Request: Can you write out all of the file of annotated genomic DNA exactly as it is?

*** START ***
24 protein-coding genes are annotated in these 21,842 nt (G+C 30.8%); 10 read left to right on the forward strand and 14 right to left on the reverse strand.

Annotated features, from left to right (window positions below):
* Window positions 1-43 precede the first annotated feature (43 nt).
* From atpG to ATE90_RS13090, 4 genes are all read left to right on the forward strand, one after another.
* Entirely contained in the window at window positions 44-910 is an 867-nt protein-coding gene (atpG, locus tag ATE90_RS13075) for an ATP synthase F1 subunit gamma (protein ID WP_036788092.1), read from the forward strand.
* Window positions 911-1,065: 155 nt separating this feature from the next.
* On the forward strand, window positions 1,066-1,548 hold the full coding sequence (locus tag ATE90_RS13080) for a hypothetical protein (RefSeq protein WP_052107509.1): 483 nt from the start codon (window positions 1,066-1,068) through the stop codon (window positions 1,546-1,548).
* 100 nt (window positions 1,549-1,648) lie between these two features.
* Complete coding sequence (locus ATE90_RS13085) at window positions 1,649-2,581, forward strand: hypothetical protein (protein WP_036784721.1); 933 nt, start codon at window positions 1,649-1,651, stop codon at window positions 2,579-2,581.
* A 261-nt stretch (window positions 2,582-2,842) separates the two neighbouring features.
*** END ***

24 protein-coding genes are annotated in these 21,842 nt (G+C 30.8%); 10 read left to right on the forward strand and 14 right to left on the reverse strand.

Annotated features, from left to right (window positions below):
* Window positions 1-43 precede the first annotated feature (43 nt).
* From atpG to ATE90_RS13090, 4 genes are all read left to right on the forward strand, one after another.
* Entirely contained in the window at window positions 44-910 is an 867-nt protein-coding gene (atpG, locus tag ATE90_RS13075) for an ATP synthase F1 subunit gamma (protein ID WP_036788092.1), read from the forward strand.
* Window positions 911-1,065: 155 nt separating this feature from the next.
* On the forward strand, window positions 1,066-1,548 hold the full coding sequence (locus tag ATE90_RS13080) for a hypothetical protein (RefSeq protein WP_052107509.1): 483 nt from the start codon (window positions 1,066-1,068) through the stop codon (window positions 1,546-1,548).
* 100 nt (window positions 1,549-1,648) lie between these two features.
* Complete coding sequence (locus ATE90_RS13085) at window positions 1,649-2,581, forward strand: hypothetical protein (protein WP_036784721.1); 933 nt, start codon at window positions 1,649-1,651, stop codon at window positions 2,579-2,581.
* A 261-nt stretch (window positions 2,582-2,842) separates the two neighbouring features.